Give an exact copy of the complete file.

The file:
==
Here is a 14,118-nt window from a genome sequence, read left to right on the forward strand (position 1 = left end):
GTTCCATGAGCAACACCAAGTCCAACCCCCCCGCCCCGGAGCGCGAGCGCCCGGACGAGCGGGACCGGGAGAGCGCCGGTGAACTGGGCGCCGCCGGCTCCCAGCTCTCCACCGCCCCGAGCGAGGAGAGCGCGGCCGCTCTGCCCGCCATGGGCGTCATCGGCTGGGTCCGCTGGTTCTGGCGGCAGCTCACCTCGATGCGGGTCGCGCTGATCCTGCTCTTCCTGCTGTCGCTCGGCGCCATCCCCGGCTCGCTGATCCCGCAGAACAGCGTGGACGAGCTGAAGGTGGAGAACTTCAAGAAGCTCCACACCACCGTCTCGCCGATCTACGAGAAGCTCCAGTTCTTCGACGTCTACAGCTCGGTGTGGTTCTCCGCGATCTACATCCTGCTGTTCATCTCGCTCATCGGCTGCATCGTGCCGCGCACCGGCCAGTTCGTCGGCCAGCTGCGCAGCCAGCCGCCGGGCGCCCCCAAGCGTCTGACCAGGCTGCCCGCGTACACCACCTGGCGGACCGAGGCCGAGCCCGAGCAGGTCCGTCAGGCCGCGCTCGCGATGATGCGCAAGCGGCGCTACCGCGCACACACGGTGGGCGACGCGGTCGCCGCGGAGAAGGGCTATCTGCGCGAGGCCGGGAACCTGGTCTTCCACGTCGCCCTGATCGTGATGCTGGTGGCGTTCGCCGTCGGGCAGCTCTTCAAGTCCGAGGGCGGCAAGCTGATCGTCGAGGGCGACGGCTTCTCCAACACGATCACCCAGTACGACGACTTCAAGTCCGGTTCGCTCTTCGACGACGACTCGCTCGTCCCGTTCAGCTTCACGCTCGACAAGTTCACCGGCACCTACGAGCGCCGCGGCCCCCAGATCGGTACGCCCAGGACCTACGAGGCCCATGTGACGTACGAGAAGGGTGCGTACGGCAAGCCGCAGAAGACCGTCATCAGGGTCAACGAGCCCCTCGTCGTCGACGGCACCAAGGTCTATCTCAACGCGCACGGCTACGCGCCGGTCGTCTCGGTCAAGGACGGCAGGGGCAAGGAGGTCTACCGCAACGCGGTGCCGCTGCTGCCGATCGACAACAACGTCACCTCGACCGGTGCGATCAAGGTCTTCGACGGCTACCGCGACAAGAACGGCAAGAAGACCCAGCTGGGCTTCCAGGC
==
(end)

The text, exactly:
Here is a 14,118-nt window from a genome sequence, read left to right on the forward strand (position 1 = left end):
GTTCCATGAGCAACACCAAGTCCAACCCCCCCGCCCCGGAGCGCGAGCGCCCGGACGAGCGGGACCGGGAGAGCGCCGGTGAACTGGGCGCCGCCGGCTCCCAGCTCTCCACCGCCCCGAGCGAGGAGAGCGCGGCCGCTCTGCCCGCCATGGGCGTCATCGGCTGGGTCCGCTGGTTCTGGCGGCAGCTCACCTCGATGCGGGTCGCGCTGATCCTGCTCTTCCTGCTGTCGCTCGGCGCCATCCCCGGCTCGCTGATCCCGCAGAACAGCGTGGACGAGCTGAAGGTGGAGAACTTCAAGAAGCTCCACACCACCGTCTCGCCGATCTACGAGAAGCTCCAGTTCTTCGACGTCTACAGCTCGGTGTGGTTCTCCGCGATCTACATCCTGCTGTTCATCTCGCTCATCGGCTGCATCGTGCCGCGCACCGGCCAGTTCGTCGGCCAGCTGCGCAGCCAGCCGCCGGGCGCCCCCAAGCGTCTGACCAGGCTGCCCGCGTACACCACCTGGCGGACCGAGGCCGAGCCCGAGCAGGTCCGTCAGGCCGCGCTCGCGATGATGCGCAAGCGGCGCTACCGCGCACACACGGTGGGCGACGCGGTCGCCGCGGAGAAGGGCTATCTGCGCGAGGCCGGGAACCTGGTCTTCCACGTCGCCCTGATCGTGATGCTGGTGGCGTTCGCCGTCGGGCAGCTCTTCAAGTCCGAGGGCGGCAAGCTGATCGTCGAGGGCGACGGCTTCTCCAACACGATCACCCAGTACGACGACTTCAAGTCCGGTTCGCTCTTCGACGACGACTCGCTCGTCCCGTTCAGCTTCACGCTCGACAAGTTCACCGGCACCTACGAGCGCCGCGGCCCCCAGATCGGTACGCCCAGGACCTACGAGGCCCATGTGACGTACGAGAAGGGTGCGTACGGCAAGCCGCAGAAGACCGTCATCAGGGTCAACGAGCCCCTCGTCGTCGACGGCACCAAGGTCTATCTCAACGCGCACGGCTACGCGCCGGTCGTCTCGGTCAAGGACGGCAGGGGCAAGGAGGTCTACCGCAACGCGGTGCCGCTGCTGCCGATCGACAACAACGTCACCTCGACCGGTGCGATCAAGGTCTTCGACGGCTACCGCGACAAGAACGGCAAGAAGACCCAGCTGGGCTTCCAGGC